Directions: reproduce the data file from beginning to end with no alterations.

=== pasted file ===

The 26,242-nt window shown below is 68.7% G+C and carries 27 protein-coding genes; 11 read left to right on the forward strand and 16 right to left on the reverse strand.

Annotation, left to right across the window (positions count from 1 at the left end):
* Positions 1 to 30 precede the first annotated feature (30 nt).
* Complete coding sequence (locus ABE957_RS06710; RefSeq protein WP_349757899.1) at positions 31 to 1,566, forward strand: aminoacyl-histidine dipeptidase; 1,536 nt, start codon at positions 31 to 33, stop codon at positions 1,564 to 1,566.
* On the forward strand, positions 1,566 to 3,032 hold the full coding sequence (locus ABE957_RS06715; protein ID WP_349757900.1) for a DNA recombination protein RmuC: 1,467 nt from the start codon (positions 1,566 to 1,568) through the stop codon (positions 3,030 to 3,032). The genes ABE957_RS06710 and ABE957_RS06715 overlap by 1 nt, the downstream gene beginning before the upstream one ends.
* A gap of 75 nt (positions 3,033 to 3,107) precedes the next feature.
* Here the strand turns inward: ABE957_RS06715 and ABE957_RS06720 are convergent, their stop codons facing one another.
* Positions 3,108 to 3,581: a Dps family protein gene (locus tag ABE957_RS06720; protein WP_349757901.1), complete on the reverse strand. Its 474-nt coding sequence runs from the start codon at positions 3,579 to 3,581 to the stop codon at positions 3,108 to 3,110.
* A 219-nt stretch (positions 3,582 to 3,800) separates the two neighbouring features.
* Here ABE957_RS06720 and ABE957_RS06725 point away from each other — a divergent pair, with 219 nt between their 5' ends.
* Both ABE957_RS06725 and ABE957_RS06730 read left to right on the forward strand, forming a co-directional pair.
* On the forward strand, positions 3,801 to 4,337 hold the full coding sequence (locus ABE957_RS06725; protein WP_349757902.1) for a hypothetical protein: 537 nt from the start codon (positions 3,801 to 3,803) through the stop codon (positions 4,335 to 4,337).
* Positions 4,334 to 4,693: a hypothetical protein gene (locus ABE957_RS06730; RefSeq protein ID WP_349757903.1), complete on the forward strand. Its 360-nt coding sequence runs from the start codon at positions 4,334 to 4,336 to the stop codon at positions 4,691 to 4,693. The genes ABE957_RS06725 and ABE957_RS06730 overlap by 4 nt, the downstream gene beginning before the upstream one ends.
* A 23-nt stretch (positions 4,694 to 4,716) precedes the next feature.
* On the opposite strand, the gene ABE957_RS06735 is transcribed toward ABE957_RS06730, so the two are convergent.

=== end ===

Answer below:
The 26,242-nt window shown below is 68.7% G+C and carries 27 protein-coding genes; 11 read left to right on the forward strand and 16 right to left on the reverse strand.

Annotation, left to right across the window (positions count from 1 at the left end):
* Positions 1 to 30 precede the first annotated feature (30 nt).
* Complete coding sequence (locus ABE957_RS06710; RefSeq protein WP_349757899.1) at positions 31 to 1,566, forward strand: aminoacyl-histidine dipeptidase; 1,536 nt, start codon at positions 31 to 33, stop codon at positions 1,564 to 1,566.
* On the forward strand, positions 1,566 to 3,032 hold the full coding sequence (locus ABE957_RS06715; protein ID WP_349757900.1) for a DNA recombination protein RmuC: 1,467 nt from the start codon (positions 1,566 to 1,568) through the stop codon (positions 3,030 to 3,032). The genes ABE957_RS06710 and ABE957_RS06715 overlap by 1 nt, the downstream gene beginning before the upstream one ends.
* A gap of 75 nt (positions 3,033 to 3,107) precedes the next feature.
* Here the strand turns inward: ABE957_RS06715 and ABE957_RS06720 are convergent, their stop codons facing one another.
* Positions 3,108 to 3,581: a Dps family protein gene (locus tag ABE957_RS06720; protein WP_349757901.1), complete on the reverse strand. Its 474-nt coding sequence runs from the start codon at positions 3,579 to 3,581 to the stop codon at positions 3,108 to 3,110.
* A 219-nt stretch (positions 3,582 to 3,800) separates the two neighbouring features.
* Here ABE957_RS06720 and ABE957_RS06725 point away from each other — a divergent pair, with 219 nt between their 5' ends.
* Both ABE957_RS06725 and ABE957_RS06730 read left to right on the forward strand, forming a co-directional pair.
* On the forward strand, positions 3,801 to 4,337 hold the full coding sequence (locus ABE957_RS06725; protein WP_349757902.1) for a hypothetical protein: 537 nt from the start codon (positions 3,801 to 3,803) through the stop codon (positions 4,335 to 4,337).
* Positions 4,334 to 4,693: a hypothetical protein gene (locus ABE957_RS06730; RefSeq protein ID WP_349757903.1), complete on the forward strand. Its 360-nt coding sequence runs from the start codon at positions 4,334 to 4,336 to the stop codon at positions 4,691 to 4,693. The genes ABE957_RS06725 and ABE957_RS06730 overlap by 4 nt, the downstream gene beginning before the upstream one ends.
* A 23-nt stretch (positions 4,694 to 4,716) precedes the next feature.
* On the opposite strand, the gene ABE957_RS06735 is transcribed toward ABE957_RS06730, so the two are convergent.